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I’ve written here before about how I find the color blue an intoxicant.  When my nose is to the canvas and it is all that I can see, it has a way of making me feel that it is the only color in my world.  It’s a very satisfying and mollifying effect and, if I am not wary, I can find myself using blue tints to the exclusion of all others.  Because of this wariness, I try to only sporadically break out the blues.  But even with this watchful effort, I find the addictive pull of the color very strong in some pieces.  This new painting is such a case.

Called Blue Dance of Dawn, it’s a 10″ by 30″ canvas that employs two of my familiar icons, the Red Tree and the the Red Roofs.  They, however,  feel secondary to the predominance of the color blue here.  They serve as warmer counterpoints to the coolness of the blue and signify awakening  to me in this scene.  But the feel of this piece is dictated by the calm harmony of the blues.

I find this piece very placid with that  kind of satisfying effect that one sometimes has in the best dreams, that feeling of total understanding and acceptance of the universe.  That wonderful feeling that fades so quickly once you open your eyes and realize that it was only a dream, the details suddenly fuzzing over.  Maybe that’s what this painting represents– that idealized version of the world in those dreams just before we are awakened to the reality of the moment. That fleeting feeling of grace, seemingly within grasp then gone.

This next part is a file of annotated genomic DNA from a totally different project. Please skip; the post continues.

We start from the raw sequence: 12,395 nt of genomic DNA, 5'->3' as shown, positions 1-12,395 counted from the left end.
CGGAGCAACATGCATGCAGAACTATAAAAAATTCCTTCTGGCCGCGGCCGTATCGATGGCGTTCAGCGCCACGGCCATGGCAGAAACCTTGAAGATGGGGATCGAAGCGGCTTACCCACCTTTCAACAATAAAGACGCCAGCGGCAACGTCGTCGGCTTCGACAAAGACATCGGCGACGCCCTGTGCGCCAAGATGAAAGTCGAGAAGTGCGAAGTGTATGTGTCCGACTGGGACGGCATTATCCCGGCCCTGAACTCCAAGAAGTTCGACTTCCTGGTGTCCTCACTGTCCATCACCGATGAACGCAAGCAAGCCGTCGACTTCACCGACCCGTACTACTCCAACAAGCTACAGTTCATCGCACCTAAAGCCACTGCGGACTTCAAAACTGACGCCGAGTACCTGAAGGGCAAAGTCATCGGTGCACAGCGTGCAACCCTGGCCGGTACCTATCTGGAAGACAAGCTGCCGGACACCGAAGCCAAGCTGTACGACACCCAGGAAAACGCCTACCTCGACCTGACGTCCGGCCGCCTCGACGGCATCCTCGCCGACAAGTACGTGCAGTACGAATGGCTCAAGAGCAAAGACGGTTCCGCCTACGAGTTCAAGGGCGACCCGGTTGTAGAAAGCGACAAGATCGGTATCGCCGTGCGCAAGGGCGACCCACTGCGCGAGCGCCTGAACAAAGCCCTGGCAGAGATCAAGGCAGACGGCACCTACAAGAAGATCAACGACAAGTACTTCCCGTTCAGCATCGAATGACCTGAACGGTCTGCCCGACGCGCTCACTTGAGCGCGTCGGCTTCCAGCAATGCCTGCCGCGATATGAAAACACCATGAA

Let me think that over…


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I’m in the final stages of finishing the  large canvas that I’ve been documenting here, spending a lot of time weighing the weight of the colors and forms and adding a bit here and there to bring it into balance.  It’s slow work and sometimes I have to just get away from it to clear my head.  I have spent this time working on finishing a few other paintings that have been in hanging in limbo for some time, in various stages of semi-completion.

One such piece is shown above, In the Early Morning, a 12″ by 36″ canvas that I started some time ago and just couldn’t get it past the initial stages of laying in the composition and several layers of color on the sky.  The color just wasn’t working for me on this piece and I wasn’t excited by where it seemed to be heading.  So I put it aside, thinking that eventually I might try again.  I usually do try again although there is one similarly sized canvas in my studio now that is about a year old and about which I seem to have enthusiasm.  That piece may just end up getting painted over if only to get it out of my sight and mind.

On the other hand, this painting survived its time in limbo and I find myself glad of it.  It felt, the more I looked at it, as though it needed a single color to bring it together thematically.  I initially thought of making it a nocturnal scene but could see that, while I wanted the color to be blue, I wanted it to be lighter.  It ended up being more of a dawn scene, a time to which I am attracted to naturally, both personally and in my work.

I don’t know what this piece is saying yet but it doesn’t matter to me now.  It has a placid feel and I find the blues soothing throughout this scene.  It’s beauty is enough for now– in the early morning.